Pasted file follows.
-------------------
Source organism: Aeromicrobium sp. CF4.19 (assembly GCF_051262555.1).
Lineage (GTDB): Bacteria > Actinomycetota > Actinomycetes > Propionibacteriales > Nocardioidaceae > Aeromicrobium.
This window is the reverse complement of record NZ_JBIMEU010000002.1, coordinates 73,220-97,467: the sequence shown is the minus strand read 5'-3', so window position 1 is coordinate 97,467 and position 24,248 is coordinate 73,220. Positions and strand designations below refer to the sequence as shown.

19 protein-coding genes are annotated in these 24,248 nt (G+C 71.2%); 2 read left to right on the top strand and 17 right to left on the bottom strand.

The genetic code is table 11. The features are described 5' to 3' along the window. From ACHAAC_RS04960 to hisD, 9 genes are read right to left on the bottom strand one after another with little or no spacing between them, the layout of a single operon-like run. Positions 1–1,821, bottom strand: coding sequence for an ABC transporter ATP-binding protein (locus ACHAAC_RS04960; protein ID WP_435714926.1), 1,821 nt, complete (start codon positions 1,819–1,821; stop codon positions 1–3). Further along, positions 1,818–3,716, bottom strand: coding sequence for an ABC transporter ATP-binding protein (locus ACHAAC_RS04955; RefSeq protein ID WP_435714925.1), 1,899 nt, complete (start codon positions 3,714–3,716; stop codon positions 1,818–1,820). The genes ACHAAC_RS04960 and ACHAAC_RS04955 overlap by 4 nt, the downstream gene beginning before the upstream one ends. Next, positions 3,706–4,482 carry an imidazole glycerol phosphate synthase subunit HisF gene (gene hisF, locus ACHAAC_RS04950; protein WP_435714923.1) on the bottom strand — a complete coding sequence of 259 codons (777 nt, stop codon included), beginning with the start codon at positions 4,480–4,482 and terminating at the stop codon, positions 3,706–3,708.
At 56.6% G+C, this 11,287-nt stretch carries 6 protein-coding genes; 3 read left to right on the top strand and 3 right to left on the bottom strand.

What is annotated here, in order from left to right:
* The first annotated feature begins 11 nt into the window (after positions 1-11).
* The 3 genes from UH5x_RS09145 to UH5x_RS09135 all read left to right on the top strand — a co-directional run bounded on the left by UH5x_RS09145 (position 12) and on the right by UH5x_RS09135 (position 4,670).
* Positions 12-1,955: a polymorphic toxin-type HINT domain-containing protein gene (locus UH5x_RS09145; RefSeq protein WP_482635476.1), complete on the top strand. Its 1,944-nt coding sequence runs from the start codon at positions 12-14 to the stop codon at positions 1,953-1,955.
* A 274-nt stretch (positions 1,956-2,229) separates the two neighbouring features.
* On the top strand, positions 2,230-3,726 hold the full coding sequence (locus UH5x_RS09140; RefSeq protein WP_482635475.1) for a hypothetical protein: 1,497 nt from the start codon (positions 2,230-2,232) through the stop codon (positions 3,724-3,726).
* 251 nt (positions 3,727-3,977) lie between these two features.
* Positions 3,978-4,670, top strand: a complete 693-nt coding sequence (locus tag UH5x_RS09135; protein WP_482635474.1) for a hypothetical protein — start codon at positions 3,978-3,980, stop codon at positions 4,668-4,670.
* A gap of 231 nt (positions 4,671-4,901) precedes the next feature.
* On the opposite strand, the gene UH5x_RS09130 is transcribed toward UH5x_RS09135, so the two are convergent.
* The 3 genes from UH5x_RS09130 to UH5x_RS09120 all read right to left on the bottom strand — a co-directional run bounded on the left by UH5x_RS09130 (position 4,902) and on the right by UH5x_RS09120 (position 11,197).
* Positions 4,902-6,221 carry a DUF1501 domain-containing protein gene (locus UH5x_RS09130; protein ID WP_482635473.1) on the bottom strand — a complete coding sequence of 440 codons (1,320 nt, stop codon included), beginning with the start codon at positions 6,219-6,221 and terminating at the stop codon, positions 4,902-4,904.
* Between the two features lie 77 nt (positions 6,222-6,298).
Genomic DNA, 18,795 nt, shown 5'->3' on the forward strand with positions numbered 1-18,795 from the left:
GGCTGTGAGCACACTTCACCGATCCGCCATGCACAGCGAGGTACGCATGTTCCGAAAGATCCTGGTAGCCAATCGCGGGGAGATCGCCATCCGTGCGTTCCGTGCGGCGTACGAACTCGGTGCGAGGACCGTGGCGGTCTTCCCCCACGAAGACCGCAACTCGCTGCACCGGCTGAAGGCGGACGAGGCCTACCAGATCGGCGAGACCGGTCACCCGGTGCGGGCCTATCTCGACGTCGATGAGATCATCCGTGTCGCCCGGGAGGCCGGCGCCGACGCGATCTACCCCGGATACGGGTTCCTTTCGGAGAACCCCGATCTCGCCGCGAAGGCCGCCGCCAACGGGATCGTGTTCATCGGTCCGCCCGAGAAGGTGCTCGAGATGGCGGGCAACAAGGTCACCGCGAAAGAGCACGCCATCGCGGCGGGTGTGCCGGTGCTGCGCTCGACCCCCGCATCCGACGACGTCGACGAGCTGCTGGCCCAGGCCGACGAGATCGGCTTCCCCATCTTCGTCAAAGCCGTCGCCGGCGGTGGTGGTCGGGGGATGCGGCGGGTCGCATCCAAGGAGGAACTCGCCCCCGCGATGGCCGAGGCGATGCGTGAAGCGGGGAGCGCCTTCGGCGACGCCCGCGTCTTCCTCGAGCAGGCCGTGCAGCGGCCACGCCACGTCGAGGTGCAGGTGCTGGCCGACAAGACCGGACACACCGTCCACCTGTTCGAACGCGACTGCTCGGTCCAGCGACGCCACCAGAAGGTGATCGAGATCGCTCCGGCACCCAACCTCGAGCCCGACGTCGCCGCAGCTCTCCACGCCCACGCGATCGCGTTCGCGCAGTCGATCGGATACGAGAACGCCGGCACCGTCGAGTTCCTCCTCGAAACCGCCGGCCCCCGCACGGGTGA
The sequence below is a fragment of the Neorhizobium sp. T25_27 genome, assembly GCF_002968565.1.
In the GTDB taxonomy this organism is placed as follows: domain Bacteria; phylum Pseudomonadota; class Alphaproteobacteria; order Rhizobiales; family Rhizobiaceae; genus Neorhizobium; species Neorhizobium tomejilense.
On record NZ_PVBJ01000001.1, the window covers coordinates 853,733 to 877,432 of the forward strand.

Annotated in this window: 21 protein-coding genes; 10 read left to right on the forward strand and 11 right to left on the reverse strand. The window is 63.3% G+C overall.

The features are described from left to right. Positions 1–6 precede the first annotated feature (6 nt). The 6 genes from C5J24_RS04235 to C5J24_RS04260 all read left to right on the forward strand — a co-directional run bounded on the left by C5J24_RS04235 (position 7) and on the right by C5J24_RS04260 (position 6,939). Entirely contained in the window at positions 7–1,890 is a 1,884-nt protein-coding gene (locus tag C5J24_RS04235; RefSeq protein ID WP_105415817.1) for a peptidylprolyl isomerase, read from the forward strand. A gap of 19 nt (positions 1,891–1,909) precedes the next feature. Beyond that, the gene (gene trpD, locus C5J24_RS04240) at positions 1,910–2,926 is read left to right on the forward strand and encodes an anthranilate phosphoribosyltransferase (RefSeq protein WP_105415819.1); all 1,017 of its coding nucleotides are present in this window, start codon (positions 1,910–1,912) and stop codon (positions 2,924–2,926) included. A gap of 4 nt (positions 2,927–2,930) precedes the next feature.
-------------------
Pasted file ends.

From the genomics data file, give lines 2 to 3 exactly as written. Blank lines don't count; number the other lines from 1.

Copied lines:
Lineage (GTDB): Bacteria > Actinomycetota > Actinomycetes > Propionibacteriales > Nocardioidaceae > Aeromicrobium.
This window is the reverse complement of record NZ_JBIMEU010000002.1, coordinates 73,220-97,467: the sequence shown is the minus strand read 5'-3', so window position 1 is coordinate 97,467 and position 24,248 is coordinate 73,220. Positions and strand designations below refer to the sequence as shown.